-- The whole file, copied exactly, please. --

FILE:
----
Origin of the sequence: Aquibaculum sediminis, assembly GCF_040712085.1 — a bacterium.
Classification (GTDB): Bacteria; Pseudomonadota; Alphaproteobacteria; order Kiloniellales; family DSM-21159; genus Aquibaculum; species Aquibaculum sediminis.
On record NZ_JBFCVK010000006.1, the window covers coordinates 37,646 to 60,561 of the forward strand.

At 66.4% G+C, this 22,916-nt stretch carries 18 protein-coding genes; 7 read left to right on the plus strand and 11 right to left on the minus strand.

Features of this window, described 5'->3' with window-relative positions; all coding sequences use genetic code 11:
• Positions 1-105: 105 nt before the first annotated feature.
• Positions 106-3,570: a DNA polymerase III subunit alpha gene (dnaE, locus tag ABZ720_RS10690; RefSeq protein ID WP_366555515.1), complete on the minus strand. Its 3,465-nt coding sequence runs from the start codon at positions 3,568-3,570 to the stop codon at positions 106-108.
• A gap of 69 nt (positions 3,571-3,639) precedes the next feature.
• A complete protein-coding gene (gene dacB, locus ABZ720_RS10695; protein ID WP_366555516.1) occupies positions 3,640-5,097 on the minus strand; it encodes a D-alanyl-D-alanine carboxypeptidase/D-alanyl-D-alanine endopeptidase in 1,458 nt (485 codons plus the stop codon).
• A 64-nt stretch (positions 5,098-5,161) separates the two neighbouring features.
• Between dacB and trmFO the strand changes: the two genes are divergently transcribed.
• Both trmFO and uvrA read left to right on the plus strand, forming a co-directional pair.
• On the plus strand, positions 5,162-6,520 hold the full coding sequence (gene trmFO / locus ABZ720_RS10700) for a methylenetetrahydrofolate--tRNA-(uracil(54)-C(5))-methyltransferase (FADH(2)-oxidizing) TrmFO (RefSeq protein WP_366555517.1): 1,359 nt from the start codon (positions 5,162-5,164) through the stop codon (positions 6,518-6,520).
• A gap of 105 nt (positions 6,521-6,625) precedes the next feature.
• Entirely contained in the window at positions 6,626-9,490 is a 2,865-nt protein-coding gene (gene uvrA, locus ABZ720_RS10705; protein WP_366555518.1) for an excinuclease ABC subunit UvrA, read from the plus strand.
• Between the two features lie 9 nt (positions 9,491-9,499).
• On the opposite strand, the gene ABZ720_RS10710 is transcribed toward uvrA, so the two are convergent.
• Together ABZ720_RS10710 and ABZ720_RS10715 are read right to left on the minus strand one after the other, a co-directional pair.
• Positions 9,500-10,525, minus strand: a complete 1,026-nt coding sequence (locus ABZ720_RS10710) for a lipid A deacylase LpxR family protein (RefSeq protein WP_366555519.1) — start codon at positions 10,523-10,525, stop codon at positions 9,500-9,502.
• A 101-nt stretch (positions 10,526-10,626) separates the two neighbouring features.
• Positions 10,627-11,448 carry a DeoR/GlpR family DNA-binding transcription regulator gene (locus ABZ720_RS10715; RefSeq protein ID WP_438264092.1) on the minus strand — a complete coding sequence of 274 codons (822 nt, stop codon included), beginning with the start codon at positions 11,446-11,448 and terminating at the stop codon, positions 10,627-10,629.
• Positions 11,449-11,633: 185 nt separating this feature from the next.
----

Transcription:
Origin of the sequence: Aquibaculum sediminis, assembly GCF_040712085.1 — a bacterium.
Classification (GTDB): Bacteria; Pseudomonadota; Alphaproteobacteria; order Kiloniellales; family DSM-21159; genus Aquibaculum; species Aquibaculum sediminis.
On record NZ_JBFCVK010000006.1, the window covers coordinates 37,646 to 60,561 of the forward strand.

At 66.4% G+C, this 22,916-nt stretch carries 18 protein-coding genes; 7 read left to right on the plus strand and 11 right to left on the minus strand.

Features of this window, described 5'->3' with window-relative positions; all coding sequences use genetic code 11:
• Positions 1-105: 105 nt before the first annotated feature.
• Positions 106-3,570: a DNA polymerase III subunit alpha gene (dnaE, locus tag ABZ720_RS10690; RefSeq protein ID WP_366555515.1), complete on the minus strand. Its 3,465-nt coding sequence runs from the start codon at positions 3,568-3,570 to the stop codon at positions 106-108.
• A gap of 69 nt (positions 3,571-3,639) precedes the next feature.
• A complete protein-coding gene (gene dacB, locus ABZ720_RS10695; protein ID WP_366555516.1) occupies positions 3,640-5,097 on the minus strand; it encodes a D-alanyl-D-alanine carboxypeptidase/D-alanyl-D-alanine endopeptidase in 1,458 nt (485 codons plus the stop codon).
• A 64-nt stretch (positions 5,098-5,161) separates the two neighbouring features.
• Between dacB and trmFO the strand changes: the two genes are divergently transcribed.
• Both trmFO and uvrA read left to right on the plus strand, forming a co-directional pair.
• On the plus strand, positions 5,162-6,520 hold the full coding sequence (gene trmFO / locus ABZ720_RS10700) for a methylenetetrahydrofolate--tRNA-(uracil(54)-C(5))-methyltransferase (FADH(2)-oxidizing) TrmFO (RefSeq protein WP_366555517.1): 1,359 nt from the start codon (positions 5,162-5,164) through the stop codon (positions 6,518-6,520).
• A gap of 105 nt (positions 6,521-6,625) precedes the next feature.
• Entirely contained in the window at positions 6,626-9,490 is a 2,865-nt protein-coding gene (gene uvrA, locus ABZ720_RS10705; protein WP_366555518.1) for an excinuclease ABC subunit UvrA, read from the plus strand.
• Between the two features lie 9 nt (positions 9,491-9,499).
• On the opposite strand, the gene ABZ720_RS10710 is transcribed toward uvrA, so the two are convergent.
• Together ABZ720_RS10710 and ABZ720_RS10715 are read right to left on the minus strand one after the other, a co-directional pair.
• Positions 9,500-10,525, minus strand: a complete 1,026-nt coding sequence (locus ABZ720_RS10710) for a lipid A deacylase LpxR family protein (RefSeq protein WP_366555519.1) — start codon at positions 10,523-10,525, stop codon at positions 9,500-9,502.
• A 101-nt stretch (positions 10,526-10,626) separates the two neighbouring features.
• Positions 10,627-11,448 carry a DeoR/GlpR family DNA-binding transcription regulator gene (locus ABZ720_RS10715; RefSeq protein ID WP_438264092.1) on the minus strand — a complete coding sequence of 274 codons (822 nt, stop codon included), beginning with the start codon at positions 11,446-11,448 and terminating at the stop codon, positions 10,627-10,629.
• Positions 11,449-11,633: 185 nt separating this feature from the next.